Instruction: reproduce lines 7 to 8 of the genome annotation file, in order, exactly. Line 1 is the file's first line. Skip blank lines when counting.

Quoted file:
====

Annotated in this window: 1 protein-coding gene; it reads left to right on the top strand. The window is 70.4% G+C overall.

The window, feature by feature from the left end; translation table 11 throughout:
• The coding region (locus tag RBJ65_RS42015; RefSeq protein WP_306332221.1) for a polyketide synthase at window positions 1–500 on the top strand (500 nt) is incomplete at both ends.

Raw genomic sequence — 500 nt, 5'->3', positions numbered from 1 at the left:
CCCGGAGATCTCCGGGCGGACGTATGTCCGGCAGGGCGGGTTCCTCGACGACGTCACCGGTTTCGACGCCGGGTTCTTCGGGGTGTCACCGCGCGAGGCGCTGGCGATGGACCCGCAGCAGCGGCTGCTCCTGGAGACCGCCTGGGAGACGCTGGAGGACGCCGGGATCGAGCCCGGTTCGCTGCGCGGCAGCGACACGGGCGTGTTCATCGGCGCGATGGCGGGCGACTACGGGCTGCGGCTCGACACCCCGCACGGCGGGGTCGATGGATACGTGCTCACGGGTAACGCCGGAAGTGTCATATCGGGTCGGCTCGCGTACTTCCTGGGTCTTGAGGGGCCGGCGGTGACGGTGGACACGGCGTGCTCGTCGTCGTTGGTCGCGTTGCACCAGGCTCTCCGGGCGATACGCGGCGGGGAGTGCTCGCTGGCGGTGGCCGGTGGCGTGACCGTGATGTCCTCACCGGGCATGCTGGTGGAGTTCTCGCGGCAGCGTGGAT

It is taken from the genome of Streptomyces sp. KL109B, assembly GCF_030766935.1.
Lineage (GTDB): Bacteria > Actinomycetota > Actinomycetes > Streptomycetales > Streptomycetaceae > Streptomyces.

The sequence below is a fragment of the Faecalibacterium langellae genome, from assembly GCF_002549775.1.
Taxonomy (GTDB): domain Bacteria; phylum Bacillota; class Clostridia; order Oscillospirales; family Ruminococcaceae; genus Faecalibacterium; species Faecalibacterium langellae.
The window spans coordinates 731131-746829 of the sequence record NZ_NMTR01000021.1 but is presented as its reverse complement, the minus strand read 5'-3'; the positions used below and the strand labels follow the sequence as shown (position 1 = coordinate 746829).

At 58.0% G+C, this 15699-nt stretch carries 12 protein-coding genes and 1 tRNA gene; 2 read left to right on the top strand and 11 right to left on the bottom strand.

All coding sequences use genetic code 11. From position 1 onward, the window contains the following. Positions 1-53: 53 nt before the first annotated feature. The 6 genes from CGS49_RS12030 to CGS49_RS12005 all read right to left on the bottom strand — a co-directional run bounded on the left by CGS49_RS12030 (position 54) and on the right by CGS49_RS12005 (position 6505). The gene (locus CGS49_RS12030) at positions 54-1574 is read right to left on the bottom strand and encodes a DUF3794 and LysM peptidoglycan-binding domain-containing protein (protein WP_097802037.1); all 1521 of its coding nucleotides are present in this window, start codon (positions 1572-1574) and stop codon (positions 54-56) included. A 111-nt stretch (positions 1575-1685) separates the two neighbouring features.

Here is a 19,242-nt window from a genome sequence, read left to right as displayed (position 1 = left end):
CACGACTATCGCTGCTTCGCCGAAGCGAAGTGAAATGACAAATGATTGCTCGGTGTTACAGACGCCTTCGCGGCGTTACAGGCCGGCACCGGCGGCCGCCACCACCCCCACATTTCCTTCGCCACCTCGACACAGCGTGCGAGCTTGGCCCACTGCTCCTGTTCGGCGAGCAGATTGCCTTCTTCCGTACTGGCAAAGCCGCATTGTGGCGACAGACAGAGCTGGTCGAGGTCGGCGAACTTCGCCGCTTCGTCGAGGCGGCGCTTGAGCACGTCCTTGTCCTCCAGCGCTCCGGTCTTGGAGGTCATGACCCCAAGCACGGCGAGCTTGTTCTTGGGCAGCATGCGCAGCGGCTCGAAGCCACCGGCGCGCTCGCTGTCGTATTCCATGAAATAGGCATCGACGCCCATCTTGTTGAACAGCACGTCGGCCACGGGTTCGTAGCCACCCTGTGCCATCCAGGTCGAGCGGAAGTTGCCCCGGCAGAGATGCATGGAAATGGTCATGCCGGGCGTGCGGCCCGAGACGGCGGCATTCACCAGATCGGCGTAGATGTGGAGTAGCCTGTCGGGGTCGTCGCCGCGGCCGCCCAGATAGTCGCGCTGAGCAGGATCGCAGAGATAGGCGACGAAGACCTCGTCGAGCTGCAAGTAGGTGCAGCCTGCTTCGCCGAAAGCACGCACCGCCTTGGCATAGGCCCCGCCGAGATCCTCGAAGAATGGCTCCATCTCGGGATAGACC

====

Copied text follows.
Lineage (GTDB): Bacteria > Actinomycetota > Actinomycetes > Streptomycetales > Streptomycetaceae > Streptomyces.

The sequence below is a fragment of the Faecalibacterium langellae genome, from assembly GCF_002549775.1.